Authorities battling Pakistan floods have forecast heavy monsoon rains and exceptionally high levels for the Indus River at two dams in Sindh Province.
Evan Schneider/AFP/UN Photo/Newscom
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With forecasts for more rain, Pakistan warned Monday of increased flooding this week, which also threatens to disrupt aid distribution and increase the devastation that has already affected 20 million people.
The slow nature of the government’s response to the Pakistani floods, and the presence of militant networks providing aid, has caused worry that the flooding will further destabilize a nation already fighting terrorist groups for control of its own territory.
The Pakistani daily Dawn reports that heavy rain was falling Monday in Sukkur, in the southern province of Sindh. Bloomberg reports that Pakistani authorities have forecast heavy monsoon rains and exceptionally high levels of the Indus River at two dams in the Sindh Province over the next two days. Heavy rain is also expected in the northern province of Punjab, where the Indus had fallen to slightly lower levels.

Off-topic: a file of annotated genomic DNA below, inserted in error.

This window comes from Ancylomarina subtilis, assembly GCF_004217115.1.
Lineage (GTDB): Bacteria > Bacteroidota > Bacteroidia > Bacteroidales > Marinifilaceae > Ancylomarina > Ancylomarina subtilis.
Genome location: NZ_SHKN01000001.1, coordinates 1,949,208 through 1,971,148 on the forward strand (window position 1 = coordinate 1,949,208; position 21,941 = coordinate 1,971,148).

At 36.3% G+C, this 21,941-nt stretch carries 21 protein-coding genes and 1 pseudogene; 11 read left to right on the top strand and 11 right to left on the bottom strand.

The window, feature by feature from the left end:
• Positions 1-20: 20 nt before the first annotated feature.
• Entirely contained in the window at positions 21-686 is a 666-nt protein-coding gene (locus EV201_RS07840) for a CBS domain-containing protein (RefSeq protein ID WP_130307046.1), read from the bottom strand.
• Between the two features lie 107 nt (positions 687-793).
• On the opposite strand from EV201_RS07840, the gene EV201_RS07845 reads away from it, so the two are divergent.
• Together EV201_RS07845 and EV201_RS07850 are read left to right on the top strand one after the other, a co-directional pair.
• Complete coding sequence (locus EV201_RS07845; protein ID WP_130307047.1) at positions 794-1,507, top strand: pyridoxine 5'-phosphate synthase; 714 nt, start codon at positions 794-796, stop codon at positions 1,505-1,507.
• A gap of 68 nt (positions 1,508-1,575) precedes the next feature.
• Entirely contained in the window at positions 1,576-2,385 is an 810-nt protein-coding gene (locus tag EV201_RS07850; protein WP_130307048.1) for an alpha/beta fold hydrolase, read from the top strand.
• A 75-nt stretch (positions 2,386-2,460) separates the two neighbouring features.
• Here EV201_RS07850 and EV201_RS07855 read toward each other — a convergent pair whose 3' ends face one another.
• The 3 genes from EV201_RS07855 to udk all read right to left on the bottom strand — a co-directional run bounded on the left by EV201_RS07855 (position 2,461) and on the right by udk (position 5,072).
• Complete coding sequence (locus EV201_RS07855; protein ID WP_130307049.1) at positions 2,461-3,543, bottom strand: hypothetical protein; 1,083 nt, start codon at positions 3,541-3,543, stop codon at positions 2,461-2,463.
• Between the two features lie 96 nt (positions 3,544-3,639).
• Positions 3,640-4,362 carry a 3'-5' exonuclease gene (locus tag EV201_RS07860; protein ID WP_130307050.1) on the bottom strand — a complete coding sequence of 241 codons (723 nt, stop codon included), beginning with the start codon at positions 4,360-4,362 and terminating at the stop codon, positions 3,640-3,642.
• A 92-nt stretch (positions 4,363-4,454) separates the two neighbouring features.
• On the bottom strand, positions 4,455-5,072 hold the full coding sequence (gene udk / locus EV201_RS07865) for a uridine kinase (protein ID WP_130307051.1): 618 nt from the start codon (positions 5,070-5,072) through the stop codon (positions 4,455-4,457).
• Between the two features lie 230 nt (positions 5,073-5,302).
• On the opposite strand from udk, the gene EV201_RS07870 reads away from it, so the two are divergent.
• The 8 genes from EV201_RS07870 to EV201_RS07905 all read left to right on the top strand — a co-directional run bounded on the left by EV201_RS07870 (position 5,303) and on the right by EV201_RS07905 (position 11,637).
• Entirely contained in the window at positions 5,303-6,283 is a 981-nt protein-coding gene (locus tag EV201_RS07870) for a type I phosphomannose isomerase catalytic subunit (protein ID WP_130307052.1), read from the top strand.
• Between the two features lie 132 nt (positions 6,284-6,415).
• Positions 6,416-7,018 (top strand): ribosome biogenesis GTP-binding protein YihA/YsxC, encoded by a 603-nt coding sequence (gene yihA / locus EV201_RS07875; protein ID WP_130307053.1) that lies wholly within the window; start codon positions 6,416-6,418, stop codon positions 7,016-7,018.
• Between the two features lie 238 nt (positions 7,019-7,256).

The flooding is already thought to have killed 1,600 people and injured more than 2,000. It has destroyed not only homes but crops, and could cut Pakistan’s economic growth in half, according to the country's finance secretary.